Diversifying the CPA Profession — It Takes a Village
In a recent episode of the NJCPA IssuesWatch podcast, “Black CPAs: Honoring the Past and Building the Future,” Don Meyer, the Society’s chief marketing officer, interviewed Crystal Cooke, the director of diversity and inclusion at the American Institute of CPAs (AICPA), about the Black CPA Centennial celebration and what firms and individuals can do to enhance the recruitment and advancement of Black CPAs.
In response to a question about what advice she would offer to Black prospective CPAs, Crystal responded, “We need you! It’s not advice, but we need you.” Crystal’s response struck me as apropos on two levels. First, for decades, the accounting profession has pursued diversity, equity and inclusion (DEI) initiatives to create opportunities for all to feel welcome, valued and critical to serving the public interest. Yet, progress is inconsistent at best.
There are more than 500,000 licensed CPAs in the United States, but only 2 percent are Black. Unfortunately, diversity in the CPA profession has changed very little in the last 25 years. According to the AICPA, minority hiring in the profession has seen slight improvements but overall stagnation.
Second, in tandem with the profession’s diversity challenges, we are witnessing a nationwide decline in not just new CPAs but also accounting program enrollments. According to the most recent AICPA Trends Report published in 2019 — a comprehensive biennial report tracking the supply and demand of U.S. accounting graduates — projected bachelor’s, master’s and Ph.D. accounting enrollments were down 4 percent, 6 percent and 23 percent in 2018, respectively, and the number of new CPA Exam candidates hit a 10-year low.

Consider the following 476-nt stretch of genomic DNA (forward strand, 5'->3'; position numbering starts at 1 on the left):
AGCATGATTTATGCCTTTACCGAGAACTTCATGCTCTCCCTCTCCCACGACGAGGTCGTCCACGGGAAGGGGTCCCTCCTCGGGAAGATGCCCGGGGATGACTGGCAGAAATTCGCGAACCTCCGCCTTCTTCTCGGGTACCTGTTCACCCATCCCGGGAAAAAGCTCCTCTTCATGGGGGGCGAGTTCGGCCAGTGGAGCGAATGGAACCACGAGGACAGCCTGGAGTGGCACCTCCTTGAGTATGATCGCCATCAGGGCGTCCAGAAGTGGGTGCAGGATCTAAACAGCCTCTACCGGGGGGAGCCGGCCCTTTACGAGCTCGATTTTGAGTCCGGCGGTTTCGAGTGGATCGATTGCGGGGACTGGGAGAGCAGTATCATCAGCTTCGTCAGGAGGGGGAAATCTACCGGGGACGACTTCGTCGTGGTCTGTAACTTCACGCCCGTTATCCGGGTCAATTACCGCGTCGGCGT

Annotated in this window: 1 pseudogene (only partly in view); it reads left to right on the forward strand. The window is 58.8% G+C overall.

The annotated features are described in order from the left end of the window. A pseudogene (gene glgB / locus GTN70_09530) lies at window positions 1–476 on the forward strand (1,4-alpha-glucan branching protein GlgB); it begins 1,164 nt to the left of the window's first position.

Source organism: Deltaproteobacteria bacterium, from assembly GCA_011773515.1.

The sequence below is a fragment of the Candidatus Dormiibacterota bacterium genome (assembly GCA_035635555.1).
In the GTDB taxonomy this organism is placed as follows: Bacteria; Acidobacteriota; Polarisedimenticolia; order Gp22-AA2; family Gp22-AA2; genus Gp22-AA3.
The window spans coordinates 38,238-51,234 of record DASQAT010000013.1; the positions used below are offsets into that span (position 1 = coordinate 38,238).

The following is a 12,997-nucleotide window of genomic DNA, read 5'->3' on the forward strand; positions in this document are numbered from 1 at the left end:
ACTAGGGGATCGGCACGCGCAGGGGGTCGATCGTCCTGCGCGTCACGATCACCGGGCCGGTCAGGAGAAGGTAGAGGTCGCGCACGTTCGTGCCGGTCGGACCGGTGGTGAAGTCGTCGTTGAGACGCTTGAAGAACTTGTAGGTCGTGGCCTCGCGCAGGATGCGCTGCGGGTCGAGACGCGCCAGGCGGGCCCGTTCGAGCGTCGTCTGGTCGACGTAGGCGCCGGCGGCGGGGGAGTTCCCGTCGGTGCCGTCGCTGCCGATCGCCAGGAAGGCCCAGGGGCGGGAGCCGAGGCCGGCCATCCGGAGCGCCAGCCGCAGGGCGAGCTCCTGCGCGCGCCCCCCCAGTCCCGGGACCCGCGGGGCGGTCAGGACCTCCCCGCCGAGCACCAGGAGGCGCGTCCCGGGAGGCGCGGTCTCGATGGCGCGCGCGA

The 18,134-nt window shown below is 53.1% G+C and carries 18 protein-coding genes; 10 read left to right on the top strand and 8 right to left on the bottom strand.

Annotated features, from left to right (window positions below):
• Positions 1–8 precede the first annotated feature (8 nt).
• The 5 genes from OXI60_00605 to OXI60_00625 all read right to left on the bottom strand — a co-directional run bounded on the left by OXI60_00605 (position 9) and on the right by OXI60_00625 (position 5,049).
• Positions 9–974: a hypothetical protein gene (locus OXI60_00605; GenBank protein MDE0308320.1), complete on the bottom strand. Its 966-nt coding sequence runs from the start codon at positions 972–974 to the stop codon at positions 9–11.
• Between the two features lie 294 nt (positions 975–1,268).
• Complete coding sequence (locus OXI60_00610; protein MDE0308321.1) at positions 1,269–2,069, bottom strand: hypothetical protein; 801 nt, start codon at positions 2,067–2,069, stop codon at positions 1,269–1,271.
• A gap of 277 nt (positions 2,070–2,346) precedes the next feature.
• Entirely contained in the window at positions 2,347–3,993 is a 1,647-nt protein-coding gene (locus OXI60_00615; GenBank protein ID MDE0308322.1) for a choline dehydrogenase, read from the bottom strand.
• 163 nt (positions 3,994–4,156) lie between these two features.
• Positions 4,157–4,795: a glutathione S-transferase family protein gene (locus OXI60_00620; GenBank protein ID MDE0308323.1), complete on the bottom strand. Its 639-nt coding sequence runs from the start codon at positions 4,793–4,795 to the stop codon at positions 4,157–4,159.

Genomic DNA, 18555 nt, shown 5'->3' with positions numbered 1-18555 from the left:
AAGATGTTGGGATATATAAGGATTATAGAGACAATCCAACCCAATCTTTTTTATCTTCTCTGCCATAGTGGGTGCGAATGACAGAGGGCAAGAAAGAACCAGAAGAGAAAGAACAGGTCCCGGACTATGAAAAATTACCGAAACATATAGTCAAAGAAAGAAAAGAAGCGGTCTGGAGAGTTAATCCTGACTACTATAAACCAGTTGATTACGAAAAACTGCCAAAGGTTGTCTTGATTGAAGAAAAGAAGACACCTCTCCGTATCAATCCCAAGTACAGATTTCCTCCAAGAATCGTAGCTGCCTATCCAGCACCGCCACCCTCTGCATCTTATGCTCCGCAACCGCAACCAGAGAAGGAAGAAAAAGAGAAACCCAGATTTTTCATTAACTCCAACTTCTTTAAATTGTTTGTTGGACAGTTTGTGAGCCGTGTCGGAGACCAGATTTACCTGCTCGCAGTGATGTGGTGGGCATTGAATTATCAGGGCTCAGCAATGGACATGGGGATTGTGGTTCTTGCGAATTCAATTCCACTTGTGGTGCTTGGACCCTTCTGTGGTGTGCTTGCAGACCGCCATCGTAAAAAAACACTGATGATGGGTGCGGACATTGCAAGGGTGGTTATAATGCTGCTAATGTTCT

To be blunt, the profession has a pipeline problem.
According to a research report from the Institute of Management Accountants (IMA) and the California Society of CPAs (CalCPA), “Diversifying U.S. Accounting Talent: A Critical Imperative to Achieve Transformational Outcomes,” in order for the profession to continue to grow and succeed with a robust talent pipeline, actions to address DEI issues need to be taken now. This includes bringing in and promoting talented people based on relevant and unbiased factors rather than demographics.
Although the research highlights the stark reality facing the profession today, it also presents a great opportunity.
“If we collaboratively work to close the diversity gap, it will not only have a positive impact on the front-end pipeline of candidates coming into the profession, it will work to curb the loss of talent that we are seeing,” said Brad Monterio, CalCPA chief learning officer.
However, reversing the CPA credential’s downward growth trajectory will not be without its challenges. The race for relevance is faster and more competitive than ever. Our hope is that by addressing these challenges now we can help all stakeholders ensure the profession’s sustainability and relevance for many generations to come.
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